uddiyana what??? 3-18-21
Bhandha: a gesture in which a segment of the body is sealed, isolated or constricted in some manner. Sanskrit for lock, bind, hold captive. And why would a body want to do that? Sounds like the undesirable opposite of release and freedom, doesn’t it? Well, yes…but I find myself spiraling back around to this wisdom, another layer in subtle core toning.
Embodied personal investigation and research into the dual wisdom of physical therapy and hatha yoga—this is my preferred way to incorporate new stuff. And though this spiraling journey has only recently begun, I’m taking Essential students along for the ride. Our focus is the middle lock, uddiyana bhandha, translated as “to rise up, to fly.” And when you feel it, you know why it is named this. In physical therapy it is called hypopressive technique. Whatever you want to call it, this unique physical contraction offers deep structural support to organs in the pelvis, abdomen and spine. Check this schedule for Essential current offerings.
Friday March 19
Thursday March 25
Saturday March 27
(916) 267-5478 for appointment
Sunday Sweat Your Prayers
Zoom or LIVE
9:00am &/or 6:30pm
Saturday April 17
This practice is all the rage in Europe right now—kinda like Pilates was—but the practice is ancient, timeless. The Hatha Yoga Pradipikasays “of all the bhandhas, uddiyana is the best. Once it is mastered, liberation occurs spontaneously…even an old person can become young when uddiyana bhandha is done regularly.” My own road to mastery happened in kundalini yoga teacher training 2006, the full story is a different essay. Suffice it to say that 18 months of 4:00-6:30 morning practice deeply embedded bhandhas in my being. All this history tumbled back over me as I incorporated uddiyana into my current practice. The deep structural support I feel kicking in is a pleasant surprise since I’ve been so subtle core tone focused since 2015. I consider myself already pretty strong and this practice, without being all boot-campy, takes it to the next level.
The benefits of regular uddiyana bhandha practice are wide-ranging and super-attractive: improved breath efficiency and capacity, increased core strength, enhanced digestion, improved circulation to the brain and organ body, calming of the nervous system. Physical therapy utilizes it to treat pelvic floor issues for both men’s and women’s health. The energetic benefits are a whole other story. But, since it is practiced with breath retention, in that potent pause of prana flow, there is cessation of thought. It is a meditation booster for sure.
A sensation is worth a thousand words. Wanna feel a light uddiyana bhandha? Seated right there, take a full inhale, especially invite lower rib cage to expand. As you exhale, gently place palm over mouth and nostrils. Completely relax through torso until every last bit of breath exits. Now attempt the physical motion of inhale even though you’ve tightly covered the entrance for breath. No breath comes in. Feel the flare of lower rib cage, the vacuum you’ve created in chest cavity. The way organs are being compressed and diaphragm is being stretched horizontally. When it’s time to inhale breath (don’t push the length of breath holding!), first release the lock, then release your hand, then gently breathe in through pursed lips like sucking on a straw. Allow a few normal breaths. Notice the agni/fire you have created in the belly. After the block there is unblock and the prana flows more freely. Enjoy the sensation.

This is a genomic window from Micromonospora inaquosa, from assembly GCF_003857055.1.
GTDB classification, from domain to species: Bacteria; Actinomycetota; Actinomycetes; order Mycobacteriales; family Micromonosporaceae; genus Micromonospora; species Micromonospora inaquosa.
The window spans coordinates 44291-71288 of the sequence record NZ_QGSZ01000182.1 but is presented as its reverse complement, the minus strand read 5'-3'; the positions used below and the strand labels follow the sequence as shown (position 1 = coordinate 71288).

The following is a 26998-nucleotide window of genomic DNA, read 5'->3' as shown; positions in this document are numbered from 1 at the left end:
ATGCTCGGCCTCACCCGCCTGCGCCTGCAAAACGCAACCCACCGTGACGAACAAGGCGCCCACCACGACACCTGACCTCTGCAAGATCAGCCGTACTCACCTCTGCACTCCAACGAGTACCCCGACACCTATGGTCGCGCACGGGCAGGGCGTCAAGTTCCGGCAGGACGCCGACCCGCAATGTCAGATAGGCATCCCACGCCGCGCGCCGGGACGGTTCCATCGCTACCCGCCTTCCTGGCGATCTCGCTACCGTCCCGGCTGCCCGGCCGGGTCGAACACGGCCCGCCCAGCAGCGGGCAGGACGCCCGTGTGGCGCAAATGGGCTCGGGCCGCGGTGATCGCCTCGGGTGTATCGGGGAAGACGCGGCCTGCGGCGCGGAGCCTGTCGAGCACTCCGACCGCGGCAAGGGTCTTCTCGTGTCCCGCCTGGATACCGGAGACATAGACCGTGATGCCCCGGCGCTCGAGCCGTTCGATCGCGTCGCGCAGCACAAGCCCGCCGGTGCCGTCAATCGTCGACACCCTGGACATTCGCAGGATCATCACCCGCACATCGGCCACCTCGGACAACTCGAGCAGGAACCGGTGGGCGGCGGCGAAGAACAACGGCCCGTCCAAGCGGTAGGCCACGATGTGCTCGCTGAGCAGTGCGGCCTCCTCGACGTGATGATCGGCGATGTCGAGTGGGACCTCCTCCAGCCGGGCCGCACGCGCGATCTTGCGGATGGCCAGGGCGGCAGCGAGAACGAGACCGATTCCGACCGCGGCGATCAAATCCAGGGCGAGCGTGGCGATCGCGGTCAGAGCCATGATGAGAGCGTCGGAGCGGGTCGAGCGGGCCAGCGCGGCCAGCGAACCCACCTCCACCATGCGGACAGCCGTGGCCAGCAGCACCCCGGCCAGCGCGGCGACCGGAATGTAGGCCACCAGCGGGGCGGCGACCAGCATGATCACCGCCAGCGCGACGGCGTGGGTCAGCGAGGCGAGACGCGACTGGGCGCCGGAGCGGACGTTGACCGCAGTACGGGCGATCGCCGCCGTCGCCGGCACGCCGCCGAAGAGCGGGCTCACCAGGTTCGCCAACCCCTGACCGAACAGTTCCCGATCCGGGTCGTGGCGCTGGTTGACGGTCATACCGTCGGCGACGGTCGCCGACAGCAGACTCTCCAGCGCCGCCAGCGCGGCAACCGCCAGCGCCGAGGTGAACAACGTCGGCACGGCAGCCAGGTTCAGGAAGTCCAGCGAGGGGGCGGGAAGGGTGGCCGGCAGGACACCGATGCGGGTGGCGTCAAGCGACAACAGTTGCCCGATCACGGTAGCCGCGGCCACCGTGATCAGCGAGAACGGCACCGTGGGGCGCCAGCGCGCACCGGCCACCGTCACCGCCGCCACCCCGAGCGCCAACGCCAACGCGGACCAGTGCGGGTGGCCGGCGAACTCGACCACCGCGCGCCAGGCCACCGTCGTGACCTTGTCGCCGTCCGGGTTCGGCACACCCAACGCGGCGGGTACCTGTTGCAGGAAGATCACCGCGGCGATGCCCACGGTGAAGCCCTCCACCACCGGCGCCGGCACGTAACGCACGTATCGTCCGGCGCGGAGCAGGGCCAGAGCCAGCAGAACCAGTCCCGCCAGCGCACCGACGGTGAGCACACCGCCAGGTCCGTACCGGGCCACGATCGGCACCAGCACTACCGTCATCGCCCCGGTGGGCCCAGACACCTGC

We’re slowly building this hypopressive/uddiyana bhandha practice in Essentials. You can join us any Thursday or Friday morning. Essential Recharge, Saturday March 27 will include a solid introduction to this practice. Of course we loosen up the whole body first, including a delicious belly massage before this particular part of the practice. And it is awesome to feel this fired up core contributing to simple asana practice before we stretch out and rest in shivasana.
Can you feel the parallel out in our altered world? It’s like the world prana has been sealed, isolated, constricted for a year. Can you feel the sense of easing, the return of communal life force? There is block…and there is unblock. What a beautiful time for Spring to arrive. Surprisingly, I continue to love teaching all this on-line. Students love the ease of Zoom at home and want me to stay there. I can imagine that. And I also imagine a local in person practice session being born as well. I miss being with you, being together, seeing you in practice, offering touch and instruction based on what is happening in current time. I’m fully vaccinated so starting March 22 I open my studio for one-on-one physical therapy sessions. Ready for hands on help with that physical challenge? I can’t wait to feel you on my treatment table—albeit with masks.
Nothing like Rumi to sum it all up:
“There is one way of breathing that is shameful and constricted.
Then there’s another way:
a breath of love that takes you all the way to infinity.”
Locked. Bound. Held captive. I feel like we have learned so much from a year of bhandha. Feeling this quality—and its release—in the breath, in the body…it can take us all the way to infinity. Let’s go there together.